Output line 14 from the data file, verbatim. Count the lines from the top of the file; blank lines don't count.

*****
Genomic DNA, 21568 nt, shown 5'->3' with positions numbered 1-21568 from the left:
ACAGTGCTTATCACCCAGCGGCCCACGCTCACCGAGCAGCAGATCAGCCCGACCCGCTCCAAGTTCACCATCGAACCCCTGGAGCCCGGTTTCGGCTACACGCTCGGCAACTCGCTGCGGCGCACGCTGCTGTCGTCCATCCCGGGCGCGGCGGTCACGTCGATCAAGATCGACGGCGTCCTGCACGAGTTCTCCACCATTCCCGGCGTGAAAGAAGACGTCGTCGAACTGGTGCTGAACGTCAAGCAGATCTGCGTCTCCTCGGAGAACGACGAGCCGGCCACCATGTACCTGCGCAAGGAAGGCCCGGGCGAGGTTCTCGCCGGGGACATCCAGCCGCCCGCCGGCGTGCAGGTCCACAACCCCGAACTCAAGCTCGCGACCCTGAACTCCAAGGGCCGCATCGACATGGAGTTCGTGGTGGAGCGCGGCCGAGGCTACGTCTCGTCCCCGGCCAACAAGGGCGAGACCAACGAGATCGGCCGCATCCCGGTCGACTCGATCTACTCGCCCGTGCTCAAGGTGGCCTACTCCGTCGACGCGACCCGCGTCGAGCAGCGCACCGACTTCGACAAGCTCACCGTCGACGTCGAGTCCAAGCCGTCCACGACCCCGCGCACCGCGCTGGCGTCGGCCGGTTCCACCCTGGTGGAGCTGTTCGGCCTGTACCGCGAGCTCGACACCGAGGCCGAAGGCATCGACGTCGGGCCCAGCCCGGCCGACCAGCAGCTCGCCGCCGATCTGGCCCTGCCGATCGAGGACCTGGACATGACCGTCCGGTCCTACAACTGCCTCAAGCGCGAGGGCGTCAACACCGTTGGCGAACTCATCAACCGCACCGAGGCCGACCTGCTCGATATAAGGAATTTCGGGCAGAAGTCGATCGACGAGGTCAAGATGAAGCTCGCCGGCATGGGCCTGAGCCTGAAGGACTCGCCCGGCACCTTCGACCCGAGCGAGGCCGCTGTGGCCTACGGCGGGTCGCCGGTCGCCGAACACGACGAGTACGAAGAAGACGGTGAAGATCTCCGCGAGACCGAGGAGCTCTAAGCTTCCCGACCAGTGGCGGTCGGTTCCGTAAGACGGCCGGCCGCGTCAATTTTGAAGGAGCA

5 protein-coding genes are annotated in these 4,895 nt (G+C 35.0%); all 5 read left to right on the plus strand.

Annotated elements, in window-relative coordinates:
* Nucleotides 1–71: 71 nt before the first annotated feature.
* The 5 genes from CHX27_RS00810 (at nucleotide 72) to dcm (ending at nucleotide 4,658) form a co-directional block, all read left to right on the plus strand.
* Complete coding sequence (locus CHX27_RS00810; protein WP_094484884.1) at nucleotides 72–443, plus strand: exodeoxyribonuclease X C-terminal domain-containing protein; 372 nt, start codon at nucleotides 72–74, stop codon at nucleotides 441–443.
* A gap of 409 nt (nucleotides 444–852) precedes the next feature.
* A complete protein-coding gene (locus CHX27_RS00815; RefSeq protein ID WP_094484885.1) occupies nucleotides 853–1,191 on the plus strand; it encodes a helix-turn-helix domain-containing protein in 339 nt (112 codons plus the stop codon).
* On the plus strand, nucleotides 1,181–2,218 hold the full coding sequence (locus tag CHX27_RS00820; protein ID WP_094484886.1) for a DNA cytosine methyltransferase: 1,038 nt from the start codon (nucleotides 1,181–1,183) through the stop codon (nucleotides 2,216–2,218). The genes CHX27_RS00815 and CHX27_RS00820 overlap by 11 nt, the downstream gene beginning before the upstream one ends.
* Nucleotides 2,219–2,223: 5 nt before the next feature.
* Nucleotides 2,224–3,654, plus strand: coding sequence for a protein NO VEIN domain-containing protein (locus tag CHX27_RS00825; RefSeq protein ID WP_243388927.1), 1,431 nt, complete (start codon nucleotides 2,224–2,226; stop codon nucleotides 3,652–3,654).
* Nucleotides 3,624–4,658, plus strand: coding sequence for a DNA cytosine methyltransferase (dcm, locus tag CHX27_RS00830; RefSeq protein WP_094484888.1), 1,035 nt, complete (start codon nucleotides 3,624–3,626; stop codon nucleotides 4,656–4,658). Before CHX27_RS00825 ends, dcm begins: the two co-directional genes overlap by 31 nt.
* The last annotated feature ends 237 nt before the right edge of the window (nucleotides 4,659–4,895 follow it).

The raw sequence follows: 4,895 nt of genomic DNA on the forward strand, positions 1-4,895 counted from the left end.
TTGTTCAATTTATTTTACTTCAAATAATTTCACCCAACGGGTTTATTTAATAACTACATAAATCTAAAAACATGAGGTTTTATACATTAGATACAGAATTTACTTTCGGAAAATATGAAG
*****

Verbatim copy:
* The last annotated feature ends 237 nt before the right edge of the window (nucleotides 4,659–4,895 follow it).